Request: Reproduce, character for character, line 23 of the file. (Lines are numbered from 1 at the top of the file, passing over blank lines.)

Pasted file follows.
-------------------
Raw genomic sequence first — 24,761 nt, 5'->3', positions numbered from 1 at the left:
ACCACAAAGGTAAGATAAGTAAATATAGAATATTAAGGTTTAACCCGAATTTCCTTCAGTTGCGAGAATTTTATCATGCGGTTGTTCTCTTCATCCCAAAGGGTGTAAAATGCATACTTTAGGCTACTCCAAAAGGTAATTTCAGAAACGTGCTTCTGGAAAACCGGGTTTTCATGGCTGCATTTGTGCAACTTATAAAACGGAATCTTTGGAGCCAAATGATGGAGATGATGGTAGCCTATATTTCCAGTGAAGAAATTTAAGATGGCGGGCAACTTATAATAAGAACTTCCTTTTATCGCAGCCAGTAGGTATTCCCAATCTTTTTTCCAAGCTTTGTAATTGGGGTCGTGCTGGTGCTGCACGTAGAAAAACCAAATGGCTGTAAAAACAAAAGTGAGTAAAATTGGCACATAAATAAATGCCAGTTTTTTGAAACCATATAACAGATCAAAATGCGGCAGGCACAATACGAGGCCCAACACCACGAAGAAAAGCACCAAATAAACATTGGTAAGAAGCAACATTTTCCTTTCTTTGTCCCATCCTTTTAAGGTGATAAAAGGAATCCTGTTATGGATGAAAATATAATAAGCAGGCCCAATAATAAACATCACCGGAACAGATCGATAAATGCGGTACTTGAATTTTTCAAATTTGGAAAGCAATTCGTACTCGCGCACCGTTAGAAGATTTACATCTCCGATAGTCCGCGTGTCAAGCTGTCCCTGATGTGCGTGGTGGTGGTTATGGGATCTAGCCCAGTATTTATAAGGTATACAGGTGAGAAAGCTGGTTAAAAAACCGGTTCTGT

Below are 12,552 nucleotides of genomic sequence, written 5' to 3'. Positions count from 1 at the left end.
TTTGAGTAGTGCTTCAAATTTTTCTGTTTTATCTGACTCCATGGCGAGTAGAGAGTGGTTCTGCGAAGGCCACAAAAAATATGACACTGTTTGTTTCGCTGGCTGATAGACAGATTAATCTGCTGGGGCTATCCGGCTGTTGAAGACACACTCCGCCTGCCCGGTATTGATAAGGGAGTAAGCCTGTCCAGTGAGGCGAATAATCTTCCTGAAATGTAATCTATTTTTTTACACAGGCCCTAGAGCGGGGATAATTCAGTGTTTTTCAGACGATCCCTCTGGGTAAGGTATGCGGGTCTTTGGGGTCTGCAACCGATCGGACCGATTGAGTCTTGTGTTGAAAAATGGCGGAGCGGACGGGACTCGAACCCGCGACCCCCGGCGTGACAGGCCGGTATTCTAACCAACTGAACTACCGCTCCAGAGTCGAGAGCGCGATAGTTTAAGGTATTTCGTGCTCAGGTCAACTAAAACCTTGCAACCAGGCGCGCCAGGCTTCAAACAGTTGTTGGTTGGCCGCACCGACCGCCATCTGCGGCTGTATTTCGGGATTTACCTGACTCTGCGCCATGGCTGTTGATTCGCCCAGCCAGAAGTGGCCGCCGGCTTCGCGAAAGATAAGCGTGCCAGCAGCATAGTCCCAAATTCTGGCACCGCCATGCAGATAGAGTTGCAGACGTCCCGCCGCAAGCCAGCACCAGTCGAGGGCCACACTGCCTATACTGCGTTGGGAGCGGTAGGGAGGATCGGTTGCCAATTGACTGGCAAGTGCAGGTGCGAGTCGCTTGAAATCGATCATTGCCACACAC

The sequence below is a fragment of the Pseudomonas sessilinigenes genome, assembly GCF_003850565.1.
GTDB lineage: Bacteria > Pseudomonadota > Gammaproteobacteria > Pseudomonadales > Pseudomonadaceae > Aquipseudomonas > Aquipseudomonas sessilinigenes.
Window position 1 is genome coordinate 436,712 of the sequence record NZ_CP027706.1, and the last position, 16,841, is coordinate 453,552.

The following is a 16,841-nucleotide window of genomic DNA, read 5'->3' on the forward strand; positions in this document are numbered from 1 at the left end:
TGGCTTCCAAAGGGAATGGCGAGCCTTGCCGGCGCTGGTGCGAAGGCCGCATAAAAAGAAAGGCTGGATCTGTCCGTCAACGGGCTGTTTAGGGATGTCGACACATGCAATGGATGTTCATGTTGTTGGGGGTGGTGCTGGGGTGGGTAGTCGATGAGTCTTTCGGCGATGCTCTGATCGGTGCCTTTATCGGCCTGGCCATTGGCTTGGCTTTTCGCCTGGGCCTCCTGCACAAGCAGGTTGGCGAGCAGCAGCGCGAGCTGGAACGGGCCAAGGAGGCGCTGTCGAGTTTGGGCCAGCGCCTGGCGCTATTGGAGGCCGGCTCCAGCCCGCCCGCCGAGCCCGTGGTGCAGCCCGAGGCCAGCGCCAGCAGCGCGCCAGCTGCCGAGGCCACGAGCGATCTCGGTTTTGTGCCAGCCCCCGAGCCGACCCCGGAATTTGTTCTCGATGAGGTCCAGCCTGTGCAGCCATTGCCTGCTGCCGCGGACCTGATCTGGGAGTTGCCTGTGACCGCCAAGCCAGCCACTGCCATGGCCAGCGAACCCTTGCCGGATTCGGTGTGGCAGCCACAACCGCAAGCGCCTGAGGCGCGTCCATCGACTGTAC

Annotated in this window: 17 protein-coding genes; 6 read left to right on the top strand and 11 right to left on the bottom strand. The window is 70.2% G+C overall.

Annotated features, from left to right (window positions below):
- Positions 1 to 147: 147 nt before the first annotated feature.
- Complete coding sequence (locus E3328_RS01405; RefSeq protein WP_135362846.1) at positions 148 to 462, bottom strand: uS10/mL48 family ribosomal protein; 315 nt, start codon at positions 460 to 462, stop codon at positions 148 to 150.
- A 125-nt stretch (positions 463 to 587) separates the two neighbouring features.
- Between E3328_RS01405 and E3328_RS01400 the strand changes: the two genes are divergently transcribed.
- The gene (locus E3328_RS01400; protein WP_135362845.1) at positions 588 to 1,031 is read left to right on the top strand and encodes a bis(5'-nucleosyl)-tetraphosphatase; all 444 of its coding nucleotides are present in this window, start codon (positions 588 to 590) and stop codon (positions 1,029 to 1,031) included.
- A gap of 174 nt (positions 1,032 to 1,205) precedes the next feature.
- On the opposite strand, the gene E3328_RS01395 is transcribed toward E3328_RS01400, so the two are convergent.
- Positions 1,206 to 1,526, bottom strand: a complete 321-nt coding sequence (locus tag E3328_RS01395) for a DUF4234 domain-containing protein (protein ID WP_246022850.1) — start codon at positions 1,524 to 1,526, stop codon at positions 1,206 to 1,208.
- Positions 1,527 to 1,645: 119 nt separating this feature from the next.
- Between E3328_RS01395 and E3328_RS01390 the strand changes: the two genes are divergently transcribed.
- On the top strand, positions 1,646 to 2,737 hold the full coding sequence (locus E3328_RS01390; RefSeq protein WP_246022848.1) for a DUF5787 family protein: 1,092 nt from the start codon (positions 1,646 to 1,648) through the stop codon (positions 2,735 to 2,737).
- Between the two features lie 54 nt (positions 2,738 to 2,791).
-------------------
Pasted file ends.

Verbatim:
- Between the two features lie 54 nt (positions 2,738 to 2,791).